Since the beginning of this century, EU has taken many steps towards the establishment of its own defence alliance. The first decision was adopted back in 2000 at the Nice summit. Then, in 2007, the Treaty of Lisbon on reforming the EU was signed, which added possibilities for defence cooperation.
It took exactly ten years until the Permanent Structured Cooperation in Defence (PESCO) became a reality.
Trump and Brexit
What threatened to destroy the European Union, on the contrary, contributed to its greater consolidation and strengthening. The UK has been resisting military integration for twenty-five years, since the founding of the EU, reluctant to duplicate the functions of NATO by all possible means.
The U.S. President Donald Trump has played an instrumental role, perhaps unwittingly, in accelerating the process of establishment of the EU defence alliance. During his election campaign, Trump accused the EU countries of overdependence on the U.S. and explicitly stated the reluctance of his government to spend the money of American taxpayers on European defence needs. His statements resonated unexpectedly controversial hinting the need to disband NATO. When he took the office, he changed his mind: "I said the Alliance was obsolete. Now it is no longer obsolete," quotes Voice of America president Trump. However, the requirement for all NATO member-states to contribute 2% of their GDPs to the organization and to pay all the debts remains unchanged. In February 2017, for instance, Trump presented the German Chancellor Angela Merkel visiting Washington, DC a bill for $375 billion.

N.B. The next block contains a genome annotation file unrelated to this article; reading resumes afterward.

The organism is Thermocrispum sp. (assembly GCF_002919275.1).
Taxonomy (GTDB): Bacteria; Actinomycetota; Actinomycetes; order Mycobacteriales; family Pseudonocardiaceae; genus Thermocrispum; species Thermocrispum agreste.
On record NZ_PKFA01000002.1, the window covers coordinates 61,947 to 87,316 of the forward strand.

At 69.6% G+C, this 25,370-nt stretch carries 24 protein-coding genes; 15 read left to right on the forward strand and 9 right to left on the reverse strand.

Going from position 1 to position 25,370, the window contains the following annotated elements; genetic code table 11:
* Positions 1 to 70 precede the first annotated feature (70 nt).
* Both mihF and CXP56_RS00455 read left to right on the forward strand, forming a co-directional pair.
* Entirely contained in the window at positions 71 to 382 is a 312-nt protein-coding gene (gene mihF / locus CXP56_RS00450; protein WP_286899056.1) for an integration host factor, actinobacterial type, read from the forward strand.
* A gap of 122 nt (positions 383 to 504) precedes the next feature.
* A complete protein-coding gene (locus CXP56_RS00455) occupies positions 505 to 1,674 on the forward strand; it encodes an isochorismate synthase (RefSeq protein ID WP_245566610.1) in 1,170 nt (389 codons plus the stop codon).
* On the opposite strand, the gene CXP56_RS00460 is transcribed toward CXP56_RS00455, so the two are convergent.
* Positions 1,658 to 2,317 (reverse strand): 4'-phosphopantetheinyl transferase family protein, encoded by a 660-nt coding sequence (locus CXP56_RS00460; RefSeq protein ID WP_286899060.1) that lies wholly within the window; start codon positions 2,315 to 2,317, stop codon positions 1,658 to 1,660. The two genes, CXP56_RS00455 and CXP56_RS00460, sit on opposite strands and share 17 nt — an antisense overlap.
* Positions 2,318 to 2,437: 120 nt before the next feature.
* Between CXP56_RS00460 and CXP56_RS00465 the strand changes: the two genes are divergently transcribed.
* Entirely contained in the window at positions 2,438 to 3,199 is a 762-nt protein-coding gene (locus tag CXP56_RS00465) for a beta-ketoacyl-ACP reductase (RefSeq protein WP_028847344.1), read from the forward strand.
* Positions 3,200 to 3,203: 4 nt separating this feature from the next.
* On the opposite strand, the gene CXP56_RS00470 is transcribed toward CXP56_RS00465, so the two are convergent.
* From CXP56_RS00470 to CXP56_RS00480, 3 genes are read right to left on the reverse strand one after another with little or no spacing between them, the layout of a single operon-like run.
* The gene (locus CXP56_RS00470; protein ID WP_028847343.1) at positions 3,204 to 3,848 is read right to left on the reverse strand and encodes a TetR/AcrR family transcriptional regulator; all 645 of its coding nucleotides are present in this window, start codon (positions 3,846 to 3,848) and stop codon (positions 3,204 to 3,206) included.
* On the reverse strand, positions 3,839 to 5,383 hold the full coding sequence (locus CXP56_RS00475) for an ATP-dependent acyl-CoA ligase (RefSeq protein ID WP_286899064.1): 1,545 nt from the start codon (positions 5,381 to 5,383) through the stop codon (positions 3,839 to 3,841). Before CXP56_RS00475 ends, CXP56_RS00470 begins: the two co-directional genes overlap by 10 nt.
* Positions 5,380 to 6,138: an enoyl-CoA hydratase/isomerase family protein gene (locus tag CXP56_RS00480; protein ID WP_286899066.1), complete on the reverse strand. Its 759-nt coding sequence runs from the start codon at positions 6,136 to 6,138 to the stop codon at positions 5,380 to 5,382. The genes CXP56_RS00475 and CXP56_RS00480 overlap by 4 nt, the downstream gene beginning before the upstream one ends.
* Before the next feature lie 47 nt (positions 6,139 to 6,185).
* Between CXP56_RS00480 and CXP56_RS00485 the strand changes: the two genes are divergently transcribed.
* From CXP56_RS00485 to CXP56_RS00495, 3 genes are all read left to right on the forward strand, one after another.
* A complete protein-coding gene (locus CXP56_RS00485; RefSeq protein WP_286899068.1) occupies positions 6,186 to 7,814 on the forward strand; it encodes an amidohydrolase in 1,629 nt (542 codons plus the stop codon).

Europeans have one more concern about the incumbent U.S. president. Fellow of the European Council on Foreign Relations Ulrike E. Franke formulated this as follows: "Trump is considered a militarist; that's why the Germans are concerned that the U.S. can start a war, and Germany, as a NATO member, will have to participate in it."